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Non-dom IHT fallout

In their attempt to simplify and reduce the tax breaks currently available to non-UK domiciled individuals (Non-Doms), the Government’s proposed legislative changes will remove the concept of domicile as the defining basis for liability to UK Inheritance Tax (IHT), instead replacing it with a Residence based test.

Whilst this provides more certainty, due to Residence being assessed under the Statutory Residence Test (SRT) for any given tax year, rather than the subjectively nuanced tests for Domicile, it also raises uncertainties in other areas.

  • 10-Year Rule: Individuals who have been UK residents for over 10 years and then leave will still be subject to IHT on worldwide assets for another 10 years. How will this 10-year tail be monitored by HMRC and how will the (presumably) overseas executors of those individuals who leave the UK and die within 10 years be made aware of their UK IHT liabilities.
  • International Comparisons: Countries like Australia, New Zealand, and some European nations have no or low taxes on death, potentially influencing the residency decisions not only of existing Non-Doms, but also those of wealthy domiciled Brits who now have a much clearer, defined path to escaping UK IHT.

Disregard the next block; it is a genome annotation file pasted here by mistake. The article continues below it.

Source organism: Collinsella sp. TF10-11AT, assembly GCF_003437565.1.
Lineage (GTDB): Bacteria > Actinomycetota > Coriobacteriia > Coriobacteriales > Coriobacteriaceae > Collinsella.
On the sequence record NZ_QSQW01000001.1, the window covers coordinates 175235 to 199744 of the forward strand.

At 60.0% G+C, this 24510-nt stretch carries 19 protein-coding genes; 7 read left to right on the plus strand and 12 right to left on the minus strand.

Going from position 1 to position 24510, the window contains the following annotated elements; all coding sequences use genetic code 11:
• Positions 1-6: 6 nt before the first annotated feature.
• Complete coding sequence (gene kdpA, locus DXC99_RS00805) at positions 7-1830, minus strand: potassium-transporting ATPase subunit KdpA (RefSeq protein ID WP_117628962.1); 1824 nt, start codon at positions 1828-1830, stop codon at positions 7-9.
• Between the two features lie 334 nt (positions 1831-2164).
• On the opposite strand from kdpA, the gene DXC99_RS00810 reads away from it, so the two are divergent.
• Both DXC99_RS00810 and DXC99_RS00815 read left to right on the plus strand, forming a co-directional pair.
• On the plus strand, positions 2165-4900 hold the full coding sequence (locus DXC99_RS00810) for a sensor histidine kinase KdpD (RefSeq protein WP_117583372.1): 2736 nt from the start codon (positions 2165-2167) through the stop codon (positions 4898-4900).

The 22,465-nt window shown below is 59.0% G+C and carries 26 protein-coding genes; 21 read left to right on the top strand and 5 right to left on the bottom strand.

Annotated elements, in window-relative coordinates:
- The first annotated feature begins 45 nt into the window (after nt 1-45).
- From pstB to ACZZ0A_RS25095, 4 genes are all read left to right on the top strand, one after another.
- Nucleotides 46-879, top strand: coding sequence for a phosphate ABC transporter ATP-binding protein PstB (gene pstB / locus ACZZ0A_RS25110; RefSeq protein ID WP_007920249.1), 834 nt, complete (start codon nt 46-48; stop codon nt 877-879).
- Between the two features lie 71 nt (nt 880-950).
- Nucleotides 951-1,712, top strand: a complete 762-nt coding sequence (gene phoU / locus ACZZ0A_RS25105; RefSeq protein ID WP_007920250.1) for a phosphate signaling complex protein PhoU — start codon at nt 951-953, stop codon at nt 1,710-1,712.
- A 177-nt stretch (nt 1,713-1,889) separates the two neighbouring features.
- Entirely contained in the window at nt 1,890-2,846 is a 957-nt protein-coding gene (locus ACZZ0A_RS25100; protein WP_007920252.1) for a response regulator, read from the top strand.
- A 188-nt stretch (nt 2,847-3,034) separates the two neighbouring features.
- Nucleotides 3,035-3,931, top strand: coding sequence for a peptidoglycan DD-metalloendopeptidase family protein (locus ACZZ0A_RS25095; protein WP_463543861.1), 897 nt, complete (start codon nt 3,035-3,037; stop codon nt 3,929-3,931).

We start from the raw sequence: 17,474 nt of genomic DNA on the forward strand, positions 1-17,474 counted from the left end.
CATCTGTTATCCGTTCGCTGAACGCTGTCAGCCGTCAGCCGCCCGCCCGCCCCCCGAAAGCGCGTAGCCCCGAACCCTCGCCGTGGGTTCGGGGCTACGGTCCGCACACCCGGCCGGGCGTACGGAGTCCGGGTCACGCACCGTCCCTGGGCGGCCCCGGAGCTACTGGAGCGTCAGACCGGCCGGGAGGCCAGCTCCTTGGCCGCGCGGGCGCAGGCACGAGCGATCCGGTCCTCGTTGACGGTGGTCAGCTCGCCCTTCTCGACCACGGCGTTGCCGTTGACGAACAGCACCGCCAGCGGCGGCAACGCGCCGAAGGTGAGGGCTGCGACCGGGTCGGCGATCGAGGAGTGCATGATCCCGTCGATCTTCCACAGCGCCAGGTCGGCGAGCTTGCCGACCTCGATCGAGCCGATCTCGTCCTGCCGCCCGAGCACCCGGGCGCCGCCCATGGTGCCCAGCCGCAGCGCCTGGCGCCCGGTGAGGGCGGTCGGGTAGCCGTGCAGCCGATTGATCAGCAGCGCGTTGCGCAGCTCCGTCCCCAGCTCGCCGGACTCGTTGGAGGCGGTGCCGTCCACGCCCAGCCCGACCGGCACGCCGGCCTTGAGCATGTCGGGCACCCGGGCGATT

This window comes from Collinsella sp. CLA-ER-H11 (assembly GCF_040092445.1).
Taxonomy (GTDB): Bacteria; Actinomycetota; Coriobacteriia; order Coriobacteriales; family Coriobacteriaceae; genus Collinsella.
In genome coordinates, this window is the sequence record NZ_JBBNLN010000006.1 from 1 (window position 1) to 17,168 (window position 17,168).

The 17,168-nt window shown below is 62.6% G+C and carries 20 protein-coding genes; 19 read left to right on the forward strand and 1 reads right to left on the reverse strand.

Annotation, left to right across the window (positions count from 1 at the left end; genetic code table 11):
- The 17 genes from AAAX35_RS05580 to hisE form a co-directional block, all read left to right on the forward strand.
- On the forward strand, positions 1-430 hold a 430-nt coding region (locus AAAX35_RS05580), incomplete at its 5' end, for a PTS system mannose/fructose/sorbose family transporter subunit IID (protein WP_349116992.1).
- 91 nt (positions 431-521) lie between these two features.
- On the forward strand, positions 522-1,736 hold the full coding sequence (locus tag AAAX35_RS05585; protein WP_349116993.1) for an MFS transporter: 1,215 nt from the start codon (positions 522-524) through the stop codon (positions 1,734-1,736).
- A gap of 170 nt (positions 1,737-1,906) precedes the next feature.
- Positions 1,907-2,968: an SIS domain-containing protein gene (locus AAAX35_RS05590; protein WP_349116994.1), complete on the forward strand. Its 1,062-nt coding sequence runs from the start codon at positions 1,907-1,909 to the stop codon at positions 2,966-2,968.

• Tax Treaties Uncertainty: The UK’s 10 capital tax treaties, currently based on domicile, may need revision under the new IHT rules, particularly affecting those domiciled in India, Pakistan, France, and Italy. Initial thoughts are that the terms of the existing treaties may well still apply to limit UK IHT to UK assets where the individual is domiciled under general law in that other jurisdiction.

The Conservatives have promised a consultation on IHT before introducing any legislative changes. Meanwhile Labour, in their recent responses on the Non-Dom changes proposed, have not commented on IHT, instead targeting the ‘loopholes’ in the transitional provisions (see our Budget summary here). It will be interesting to see what their views are on IHT reforms, should they win the next General Election.